How do you find the area of a circle sector?

Category: 2D Shapes »

Course: Geometry »

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Sector Area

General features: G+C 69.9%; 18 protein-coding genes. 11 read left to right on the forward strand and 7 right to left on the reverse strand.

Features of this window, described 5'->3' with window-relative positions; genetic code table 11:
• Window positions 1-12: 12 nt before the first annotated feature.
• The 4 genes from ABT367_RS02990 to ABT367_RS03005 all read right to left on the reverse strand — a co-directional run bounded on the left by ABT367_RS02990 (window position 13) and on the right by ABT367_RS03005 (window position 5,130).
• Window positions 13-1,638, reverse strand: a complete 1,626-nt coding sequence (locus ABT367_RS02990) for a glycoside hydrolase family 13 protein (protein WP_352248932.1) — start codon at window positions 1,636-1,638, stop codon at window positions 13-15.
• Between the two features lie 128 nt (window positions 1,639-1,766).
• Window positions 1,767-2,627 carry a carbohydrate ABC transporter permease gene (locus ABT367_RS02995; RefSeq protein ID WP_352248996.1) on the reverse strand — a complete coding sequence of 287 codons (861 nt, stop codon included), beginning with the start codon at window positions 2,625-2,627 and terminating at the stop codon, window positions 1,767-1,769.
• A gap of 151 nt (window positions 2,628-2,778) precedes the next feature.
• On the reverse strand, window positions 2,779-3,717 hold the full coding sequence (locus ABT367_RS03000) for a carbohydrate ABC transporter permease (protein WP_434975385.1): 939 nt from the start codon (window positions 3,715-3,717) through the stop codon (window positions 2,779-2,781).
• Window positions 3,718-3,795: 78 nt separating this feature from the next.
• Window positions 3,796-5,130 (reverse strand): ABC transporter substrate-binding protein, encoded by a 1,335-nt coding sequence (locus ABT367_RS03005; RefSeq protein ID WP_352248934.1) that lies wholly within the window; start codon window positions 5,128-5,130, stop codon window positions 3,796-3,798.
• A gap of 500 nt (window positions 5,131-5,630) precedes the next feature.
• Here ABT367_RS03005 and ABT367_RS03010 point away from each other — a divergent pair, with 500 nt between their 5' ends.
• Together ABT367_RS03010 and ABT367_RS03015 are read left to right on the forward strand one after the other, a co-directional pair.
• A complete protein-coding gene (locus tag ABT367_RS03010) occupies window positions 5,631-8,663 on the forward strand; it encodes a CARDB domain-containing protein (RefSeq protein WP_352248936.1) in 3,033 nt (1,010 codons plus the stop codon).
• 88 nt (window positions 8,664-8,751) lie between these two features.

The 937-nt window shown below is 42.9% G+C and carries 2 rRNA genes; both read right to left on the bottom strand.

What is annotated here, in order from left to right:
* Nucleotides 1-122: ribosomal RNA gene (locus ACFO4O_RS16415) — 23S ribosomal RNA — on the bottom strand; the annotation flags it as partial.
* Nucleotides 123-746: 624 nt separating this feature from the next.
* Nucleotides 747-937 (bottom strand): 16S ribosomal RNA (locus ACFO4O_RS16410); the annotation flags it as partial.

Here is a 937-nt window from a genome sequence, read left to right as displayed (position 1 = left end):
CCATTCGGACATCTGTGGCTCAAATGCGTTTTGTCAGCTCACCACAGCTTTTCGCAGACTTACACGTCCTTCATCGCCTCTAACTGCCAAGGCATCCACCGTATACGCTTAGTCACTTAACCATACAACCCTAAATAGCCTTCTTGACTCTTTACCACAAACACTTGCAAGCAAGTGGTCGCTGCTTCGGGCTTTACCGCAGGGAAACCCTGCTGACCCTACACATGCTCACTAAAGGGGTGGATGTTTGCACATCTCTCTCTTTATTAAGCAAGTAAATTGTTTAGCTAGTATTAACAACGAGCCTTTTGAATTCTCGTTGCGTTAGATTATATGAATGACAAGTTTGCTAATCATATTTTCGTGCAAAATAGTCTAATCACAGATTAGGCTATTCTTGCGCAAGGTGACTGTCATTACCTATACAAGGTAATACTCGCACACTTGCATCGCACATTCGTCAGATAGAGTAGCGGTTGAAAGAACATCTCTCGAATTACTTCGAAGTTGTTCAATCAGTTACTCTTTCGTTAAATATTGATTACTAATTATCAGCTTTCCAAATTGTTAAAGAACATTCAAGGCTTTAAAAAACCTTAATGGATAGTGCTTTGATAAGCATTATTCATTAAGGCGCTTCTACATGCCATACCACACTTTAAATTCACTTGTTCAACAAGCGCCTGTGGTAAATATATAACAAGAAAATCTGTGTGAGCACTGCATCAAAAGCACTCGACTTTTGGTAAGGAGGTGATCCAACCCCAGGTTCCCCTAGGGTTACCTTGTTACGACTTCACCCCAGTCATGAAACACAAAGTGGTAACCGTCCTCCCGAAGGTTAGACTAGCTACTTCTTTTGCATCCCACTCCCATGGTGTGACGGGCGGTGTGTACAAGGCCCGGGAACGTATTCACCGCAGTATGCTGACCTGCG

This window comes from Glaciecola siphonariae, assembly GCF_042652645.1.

Circle sectors are partial circles. They are often smaller than a semi-circle and look like a "pizza slice" but can be bigger than a semi-circle and look like the remaining pizza after you remove a slice (which I affectionately refer to as a "pac-man").orTheir most important quality is the fact that they are a partial circle. If we know the area of the whole circle, we can find the area of a fraction of it.A sector has the same radius length as the whole circle to which it belongs. We know the area of a circle is $\pi r^2$, so all we have to do is consider what fraction of the circle the sector represents, and then take that same fraction of the total area.The key lies in the central angle. If a sector has a central angle of $x$°, then the sector represents $x/360$ fraction of the whole circle. Indeed, we can see that if the central angle was the full $360$°, that the sector would be one whole circle.Therefore, the area of a sector with radius $r$ and central angle $x$° is given by the formula:$$\mathrm{Area} = \frac{x}{360} \cdot \pi r^2$$which again, should be interpreted as [fraction] $\times$ [whole circle area].If you are measuring your central angle in radian measure, then we will ratio the central angle $\theta$ against $2\pi$ radians, since $360$° is equivalent to $2\pi$ radians.$$\mathrm{Area} = \frac{\theta}{2 \pi} \cdot \pi r^2$$Additionally, as a small shortcut, if you are measuring your central angle in radians, you can simplify the sector area equation to say$$\mathrm{Area} = \frac{1}{2} \cdot r^2 \theta$$where $\theta$ is the central angle of the sector measured in radians.